The Jordan Peterson Complex

A Jungian-Archetypal Perspective On A Cultural Phenomenon

From the Quora: Why is Jordan Peterson so suddenly popular

Author’s Note: This essay began as a Reddit post where I went to explain — mostly to myself — the hostile response I received for writing a Quora summary on a book called Maps of Meaning (1999) written by the infamous clinical psychologist and Toronto professor Jordan B. Peterson. Later, I adapted it to answer another Quora on Peterson — this time on his “sudden popularity”— and by then, having taken on a life of its own, the message gripped me till it articulated itself fully as the present essay. Note: Quora would “collapse” this article, rendering it publicly “undiscoverable,” claiming a violation despite letting other pieces with the same “violation” stand…

I did my best, with my present skill to write for common readers, to stay faithful to the specified hermeneutic despite the limitations of both: my skill and a simplistic approach to Jungian archetypes and cultural history in general which I couldn’t avoid here w/out extending the length of the essay more than I had already.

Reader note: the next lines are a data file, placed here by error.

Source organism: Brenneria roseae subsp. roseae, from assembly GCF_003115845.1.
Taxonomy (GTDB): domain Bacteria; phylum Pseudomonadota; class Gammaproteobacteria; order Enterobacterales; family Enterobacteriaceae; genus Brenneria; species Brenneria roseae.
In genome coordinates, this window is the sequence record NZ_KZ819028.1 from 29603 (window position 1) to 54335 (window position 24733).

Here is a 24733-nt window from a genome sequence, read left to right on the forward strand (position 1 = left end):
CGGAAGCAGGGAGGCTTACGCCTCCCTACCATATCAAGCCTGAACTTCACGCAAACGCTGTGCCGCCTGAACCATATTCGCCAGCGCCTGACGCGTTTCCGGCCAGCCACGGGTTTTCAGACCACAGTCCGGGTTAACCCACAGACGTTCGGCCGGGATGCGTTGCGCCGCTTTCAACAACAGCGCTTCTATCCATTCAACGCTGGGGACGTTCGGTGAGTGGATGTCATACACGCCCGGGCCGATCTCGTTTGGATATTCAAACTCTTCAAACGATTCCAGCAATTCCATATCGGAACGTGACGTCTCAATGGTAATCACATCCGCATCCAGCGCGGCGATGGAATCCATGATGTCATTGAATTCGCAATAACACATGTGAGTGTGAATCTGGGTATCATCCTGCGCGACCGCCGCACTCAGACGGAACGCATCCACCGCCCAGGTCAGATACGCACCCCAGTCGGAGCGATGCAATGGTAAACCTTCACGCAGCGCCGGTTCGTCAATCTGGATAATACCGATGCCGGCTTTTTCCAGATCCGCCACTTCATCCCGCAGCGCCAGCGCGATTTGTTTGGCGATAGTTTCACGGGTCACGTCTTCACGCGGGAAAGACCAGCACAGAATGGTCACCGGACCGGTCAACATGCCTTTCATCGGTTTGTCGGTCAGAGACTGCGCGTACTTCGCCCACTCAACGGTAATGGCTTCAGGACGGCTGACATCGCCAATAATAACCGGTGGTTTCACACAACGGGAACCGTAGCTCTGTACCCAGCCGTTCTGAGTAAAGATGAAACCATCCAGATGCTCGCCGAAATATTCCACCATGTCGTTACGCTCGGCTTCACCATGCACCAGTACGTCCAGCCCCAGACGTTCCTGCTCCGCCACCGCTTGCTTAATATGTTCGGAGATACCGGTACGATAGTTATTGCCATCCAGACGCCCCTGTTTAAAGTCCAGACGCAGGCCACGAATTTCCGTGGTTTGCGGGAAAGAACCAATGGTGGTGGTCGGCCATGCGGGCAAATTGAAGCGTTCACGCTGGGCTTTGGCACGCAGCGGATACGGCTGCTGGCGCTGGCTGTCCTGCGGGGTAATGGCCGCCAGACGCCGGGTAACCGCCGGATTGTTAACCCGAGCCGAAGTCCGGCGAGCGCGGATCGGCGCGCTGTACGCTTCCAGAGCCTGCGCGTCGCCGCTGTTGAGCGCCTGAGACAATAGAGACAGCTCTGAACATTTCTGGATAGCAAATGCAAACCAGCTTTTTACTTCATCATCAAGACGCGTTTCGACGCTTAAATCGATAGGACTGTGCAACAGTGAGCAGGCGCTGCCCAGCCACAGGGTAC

Prior to writing about Dr. Peterson, I had also noticed a less than reasonable response from intellectual colleagues of mine who espoused seemingly informed and strong opinions on Peterson only to discover that they, and very uncharacteristically, had neither read him nor knew anything about the ominous cultural climate that Peterson is responding as the chief voice of an intellectual “Dark Web.”

That a message like Peterson’s — a message that echoes the best of Joseph Campbell, Carl Jung, Nietzsche, and Sun Tzu — needs a Dark Web at all, a kind of new Freudian Unconscious created by “P.C. authoritarians,” who now manage the corporations that mediate communication in the “Hypermodern age,” should disturb us all with its Orwellian vibe.

The media theorist Neil Postman in his book Amusing Ourselves to Death in reflecting on our present and future compared the dystopias of George Orwell’s 1984 and Aldous Huxley’s Brave New World [BNW]. His prediction seemed to lean toward BNW whereby our human needs for instant gratification and stimulation would be met so insidiously well by electronic media, like the soma drugs of BNW, that our needs for anything else — Truth, Liberation, and Transcendence — would be efficiently dispersed in the trance of television. Postman was writing this in 1985.

In 2018 when screens are being appended to all the surfaces of life, and those screens are hooked into huge telematic networks divvied up among a few corporations that are rapidly becoming ideological fronts, we are witnessing an infernal “coniunctio,” a marriage of dystopias: 1984 by the means of Brave New World — a possibility also foreseen by Postman in the same book.